Johnsen plans to press the Justice Department’s Environment and Natural Resource Division to “pursue innovative litigation and policy initiatives, such as the pressing issue of climate change.” Moreover, she embraces a broad-based “progressive agenda” that advocates “universal health care, public funding for childcare, paid family leave, and … the full range of economic justice issues, from the minimum wage to taxation policy to financial support for struggling families.”
Throughout her professional career, Johnsen has displayed a rigid intolerance for opinions contrary to her own. For example, she believes that nominees for the federal judiciary should automatically be disqualified from consideration if they subscribe to the concept of Constitutional originalism—as opposed to the notion that the Constitution is a malleable “living document” whose meaning can be molded to fit the preferences of activist judges.
Then there is the matter of abortion. Johnsen unequivocally supports the notion that all women in the United States should have a right to abortion-on-demand at any point in their pregnancies, for any reason whatsoever. This is a moral decision that Johnsen has a perfect right to make. But she also believes that taxpayers, and not the women having the abortions, should be forced to pay for them. Thus Johnson decried the Hyde Amendment of 1976—which permitted abortion but prohibited federal funding of the procedure—as a “callous” and “discriminatory” measure that disproportionately harmed low-income women. Not surprisingly, the ACLU and NARAL took precisely the same position.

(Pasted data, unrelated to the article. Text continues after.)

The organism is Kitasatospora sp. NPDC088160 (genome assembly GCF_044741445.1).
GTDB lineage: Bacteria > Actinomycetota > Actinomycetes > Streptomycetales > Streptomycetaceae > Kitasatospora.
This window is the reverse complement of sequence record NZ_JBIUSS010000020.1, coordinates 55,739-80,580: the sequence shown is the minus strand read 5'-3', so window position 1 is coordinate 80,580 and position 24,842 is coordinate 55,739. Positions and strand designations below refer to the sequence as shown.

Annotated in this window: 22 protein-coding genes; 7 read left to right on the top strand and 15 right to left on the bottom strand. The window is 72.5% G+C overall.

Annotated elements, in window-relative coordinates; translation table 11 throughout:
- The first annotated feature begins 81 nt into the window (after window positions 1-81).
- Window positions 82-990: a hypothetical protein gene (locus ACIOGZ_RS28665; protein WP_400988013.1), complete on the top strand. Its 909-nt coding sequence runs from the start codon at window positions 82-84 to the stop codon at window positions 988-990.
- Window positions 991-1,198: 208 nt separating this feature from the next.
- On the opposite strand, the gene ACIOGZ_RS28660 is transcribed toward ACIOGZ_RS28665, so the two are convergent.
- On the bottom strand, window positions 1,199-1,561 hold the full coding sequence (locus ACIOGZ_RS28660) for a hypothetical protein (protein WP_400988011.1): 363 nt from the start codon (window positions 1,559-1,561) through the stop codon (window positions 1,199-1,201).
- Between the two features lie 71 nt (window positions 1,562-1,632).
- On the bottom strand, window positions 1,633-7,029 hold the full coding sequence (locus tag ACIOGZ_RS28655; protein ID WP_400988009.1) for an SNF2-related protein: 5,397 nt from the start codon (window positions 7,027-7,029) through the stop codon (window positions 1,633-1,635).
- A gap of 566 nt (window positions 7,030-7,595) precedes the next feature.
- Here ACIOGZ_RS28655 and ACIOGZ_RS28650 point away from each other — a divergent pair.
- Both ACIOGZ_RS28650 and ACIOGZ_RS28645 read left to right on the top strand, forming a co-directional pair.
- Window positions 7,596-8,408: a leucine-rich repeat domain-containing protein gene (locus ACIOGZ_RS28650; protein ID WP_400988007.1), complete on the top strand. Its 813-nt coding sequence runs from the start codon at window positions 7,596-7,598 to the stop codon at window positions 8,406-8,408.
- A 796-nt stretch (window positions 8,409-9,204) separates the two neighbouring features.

In 1989 Johnsen filed an amicus brief in the Supreme Court case Webster v. Reproductive Health Services, which centered around a Missouri law that did not ban abortions but restricted the use of state funds to finance them. Johnsen asserted that by means of this restriction, the government was “conscript[ing]” women’s bodies “for its own ends,” and was relegating many women to a state of “forced pregnancy” and “involuntary servitude” where they were compelled “to provide continuous physical service to the fetus in order to further the state’s asserted interest.” In these respects, she said, any ban on federal funding for abortion was akin to slavery and thus constituted a violation of the Thirteenth Amendment.
Characterizing women with unwanted pregnancies as “the inevitable losers in the contraceptive lottery” who “no more ‘consent’ to pregnancy than pedestrians ‘consent’ to being struck by drunk drivers,” Johnsen further contended that any restrictions on taxpayer-funded abortions had the effect of “reduc[ing] pregnant women to no more than fetal containers.” Without government-provided abortion counseling to give them “proper information about contraception,” she added, women simply “cannot be said to have a meaningful opportunity to avoid pregnancy.”
Four years later, Johnsen penned another amicus brief in the Supreme Court case Bray v. Alexandria Women's Health Clinic, where she characterized the efforts of anti-abortion petitioners as “terrorist” behavior that was “remarkably similar to the conspiracy of violence and intimidation carried out by the Ku Klux Klan.”
In Johnsen’s view, no judicial nominee should be eligible to serve on the federal bench unless he or she openly and unequivocally abjures any and all restrictions on access to taxpayer-funded abortion.
Dawn Johnsen is, in short, a political activist. The fact that she has been appointed to a post that calls for dispassionate legal analysis should be of immense concern to all Americans.